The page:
The second part of this question involves spelling and I am conflicted with this part.  As the reigning spelling bee champion of my elementary grades, I am a stickler for spelling and I cannot stand when people email/tweet/post messages with spelling errors – it drives me crazy.  My “old-school” heart holds correct spelling as an important skill, however my 21st Century realization is that spell-check is a definite reality and when its everywhere, why not use it?  Spelling is a very important skill and it comes easily to me, however if assistance is available, then why force students to endure repeated, rote learning of spelling words?  It does drive me crazy when my high school students have atrocious spelling, but they do rely heavily on the crutch of spell-check – does this mean that their ideas are not valid?  The way I think of this is – no matter how hard I try, I cannot properly parallel park my car.  I learned how to do it years ago, but I still find it impossible, so much so that I will park blocks away from my destination even though there is a spot closer due to the fact that I am unable to properly parallel park in it.  When the day comes that “park assist” is available in all cars, it will definitely be my crutch and I will depend on it the way many people depend on spell-check.

That said, I do believe that spelling must still be taught in school, especially in the formative elementary and junior grades, but emphasis should be on recognizing how a word should “look” and long-term spelling strategies as opposed to short-term memorization of specific words for a spelling test.  I have personally seen this shift with my childrens’ education.  In Grade 1, my son had spelling words to memorize, practice at home and a spelling test at the end of each week.  In Grade 2, there was a shift to “weekly word wall words” that were used repeatedly throughout the week and the children were encouraged to spell them correctly and taught strategies for correct spelling, but pure memorization was actually discouraged.

The last skill that is related to this topic is that of handwriting.  This one baffles me since, again, “old-school” me believes that neat, legible hand writing is an essential skill, however as we migrate to text-based media that involves typing, why emphasize handwriting at all?  Let’s be honest, its faster to type a memo on your cell phone than to find a pen and paper and write out a reminder!  The subject of handwriting was debated in an online forum of one of my teaching courses, and someone mentioned that you still need to write things down like phone numbers, appointments and items for your grocery list.  Now I don’t know about you, but I always have my iPhone with me and contact info, appointments and even my grocery list all get typed straight into it.  Pen and paper are an inconvenience!  However, as a Chemistry teacher, I must say that when writing out mathematical solutions to chemistry problems, pencil and paper only!  So, while we have shifted to a typing society, it is still important to teach the basic skills of handwriting since it is still a major factor in our written communication.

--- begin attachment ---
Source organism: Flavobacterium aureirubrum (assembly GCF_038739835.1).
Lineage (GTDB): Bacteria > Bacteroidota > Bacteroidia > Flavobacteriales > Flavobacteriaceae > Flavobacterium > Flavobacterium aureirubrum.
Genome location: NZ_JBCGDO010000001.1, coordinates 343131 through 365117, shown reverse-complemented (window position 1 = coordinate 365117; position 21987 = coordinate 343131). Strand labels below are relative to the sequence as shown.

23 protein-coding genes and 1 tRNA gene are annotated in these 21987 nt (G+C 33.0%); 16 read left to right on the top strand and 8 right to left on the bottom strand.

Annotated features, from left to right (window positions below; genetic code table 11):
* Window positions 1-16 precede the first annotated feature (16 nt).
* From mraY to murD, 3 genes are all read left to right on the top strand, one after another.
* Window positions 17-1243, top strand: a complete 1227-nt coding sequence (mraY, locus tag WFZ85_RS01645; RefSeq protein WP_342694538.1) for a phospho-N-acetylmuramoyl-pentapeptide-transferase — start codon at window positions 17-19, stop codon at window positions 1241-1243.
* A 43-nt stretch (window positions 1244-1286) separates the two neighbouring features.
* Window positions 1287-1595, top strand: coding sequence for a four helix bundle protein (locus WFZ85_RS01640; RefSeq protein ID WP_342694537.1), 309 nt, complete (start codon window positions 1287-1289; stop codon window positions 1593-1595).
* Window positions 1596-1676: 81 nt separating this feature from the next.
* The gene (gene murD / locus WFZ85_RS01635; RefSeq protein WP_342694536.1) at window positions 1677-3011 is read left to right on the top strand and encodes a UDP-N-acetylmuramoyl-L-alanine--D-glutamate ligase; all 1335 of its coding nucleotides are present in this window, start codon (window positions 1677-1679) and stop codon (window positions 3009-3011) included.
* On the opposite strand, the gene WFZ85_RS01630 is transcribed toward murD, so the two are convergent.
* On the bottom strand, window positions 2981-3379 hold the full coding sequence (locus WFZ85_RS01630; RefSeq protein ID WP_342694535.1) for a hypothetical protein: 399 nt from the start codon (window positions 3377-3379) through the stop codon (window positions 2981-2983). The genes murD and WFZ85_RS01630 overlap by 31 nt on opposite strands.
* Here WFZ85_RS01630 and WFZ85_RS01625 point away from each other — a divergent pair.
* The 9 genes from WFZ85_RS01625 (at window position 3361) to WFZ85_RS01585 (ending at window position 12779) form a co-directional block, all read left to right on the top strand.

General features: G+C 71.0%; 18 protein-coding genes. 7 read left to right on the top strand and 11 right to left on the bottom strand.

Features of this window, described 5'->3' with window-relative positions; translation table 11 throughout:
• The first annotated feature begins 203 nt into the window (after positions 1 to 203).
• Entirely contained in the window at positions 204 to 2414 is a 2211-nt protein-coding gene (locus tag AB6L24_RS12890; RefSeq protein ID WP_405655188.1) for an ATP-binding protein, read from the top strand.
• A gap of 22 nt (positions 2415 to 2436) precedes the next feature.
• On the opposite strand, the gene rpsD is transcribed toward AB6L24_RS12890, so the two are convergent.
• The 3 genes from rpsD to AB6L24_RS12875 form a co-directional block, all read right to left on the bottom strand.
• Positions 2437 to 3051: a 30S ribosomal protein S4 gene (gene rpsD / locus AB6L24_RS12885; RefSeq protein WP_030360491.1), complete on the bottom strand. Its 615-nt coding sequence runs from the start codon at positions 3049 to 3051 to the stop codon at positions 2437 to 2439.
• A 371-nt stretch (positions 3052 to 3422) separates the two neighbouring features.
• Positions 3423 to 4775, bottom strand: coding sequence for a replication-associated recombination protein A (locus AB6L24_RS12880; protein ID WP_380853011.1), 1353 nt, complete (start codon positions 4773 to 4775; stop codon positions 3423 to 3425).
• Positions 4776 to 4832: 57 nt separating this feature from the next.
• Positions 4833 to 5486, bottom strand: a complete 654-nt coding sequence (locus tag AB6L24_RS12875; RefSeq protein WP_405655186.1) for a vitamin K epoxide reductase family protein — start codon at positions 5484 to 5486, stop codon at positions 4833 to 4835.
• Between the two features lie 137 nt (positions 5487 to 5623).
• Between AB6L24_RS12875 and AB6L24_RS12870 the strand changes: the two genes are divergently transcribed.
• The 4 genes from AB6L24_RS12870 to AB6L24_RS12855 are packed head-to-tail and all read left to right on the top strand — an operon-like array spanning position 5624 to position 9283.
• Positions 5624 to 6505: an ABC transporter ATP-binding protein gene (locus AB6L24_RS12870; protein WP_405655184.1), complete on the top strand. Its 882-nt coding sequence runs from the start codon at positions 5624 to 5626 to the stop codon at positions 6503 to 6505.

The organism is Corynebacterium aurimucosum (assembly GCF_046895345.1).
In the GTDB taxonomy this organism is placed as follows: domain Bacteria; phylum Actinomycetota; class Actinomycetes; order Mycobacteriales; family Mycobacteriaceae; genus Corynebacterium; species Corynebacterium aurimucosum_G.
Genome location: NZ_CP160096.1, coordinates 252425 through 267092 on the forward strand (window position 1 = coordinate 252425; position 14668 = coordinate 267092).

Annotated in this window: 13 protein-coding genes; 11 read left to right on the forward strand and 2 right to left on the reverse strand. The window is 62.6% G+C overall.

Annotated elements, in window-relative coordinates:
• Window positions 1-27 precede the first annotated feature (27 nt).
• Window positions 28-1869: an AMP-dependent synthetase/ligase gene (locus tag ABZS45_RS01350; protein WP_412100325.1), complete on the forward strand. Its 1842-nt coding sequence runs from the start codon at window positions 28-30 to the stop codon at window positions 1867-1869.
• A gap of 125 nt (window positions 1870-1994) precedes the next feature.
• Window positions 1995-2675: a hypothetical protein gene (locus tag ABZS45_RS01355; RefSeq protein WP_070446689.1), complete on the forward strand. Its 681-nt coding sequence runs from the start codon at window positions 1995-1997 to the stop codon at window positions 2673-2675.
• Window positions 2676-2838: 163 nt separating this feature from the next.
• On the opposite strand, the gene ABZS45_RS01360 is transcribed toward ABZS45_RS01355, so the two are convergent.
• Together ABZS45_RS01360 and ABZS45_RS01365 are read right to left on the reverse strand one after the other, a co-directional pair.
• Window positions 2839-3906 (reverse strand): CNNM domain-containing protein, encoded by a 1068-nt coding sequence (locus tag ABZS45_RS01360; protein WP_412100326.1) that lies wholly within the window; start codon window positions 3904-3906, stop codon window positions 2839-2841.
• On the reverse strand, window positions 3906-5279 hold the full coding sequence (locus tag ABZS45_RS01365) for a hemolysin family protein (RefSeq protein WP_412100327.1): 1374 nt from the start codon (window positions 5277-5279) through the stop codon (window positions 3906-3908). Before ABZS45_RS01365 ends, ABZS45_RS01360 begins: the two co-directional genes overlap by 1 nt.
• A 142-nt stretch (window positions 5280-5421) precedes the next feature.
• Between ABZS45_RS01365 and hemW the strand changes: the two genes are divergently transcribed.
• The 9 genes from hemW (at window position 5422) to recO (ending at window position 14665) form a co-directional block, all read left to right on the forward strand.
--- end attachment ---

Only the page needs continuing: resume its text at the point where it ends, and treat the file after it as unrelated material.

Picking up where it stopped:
In summary, I feel that grammar is still as important as ever and should definitely be explicitly taught and enforced to all students.  Spelling and handwriting are also important, but the heavy “old-school” focus that used to be on these skills is a subject for debate and I feel that, while they should be taught and reinforced at all levels, students should not be limited in their communication of ideas due to some errors in spelling or illegible handwriting.  Just my opinion – would love to hear yours!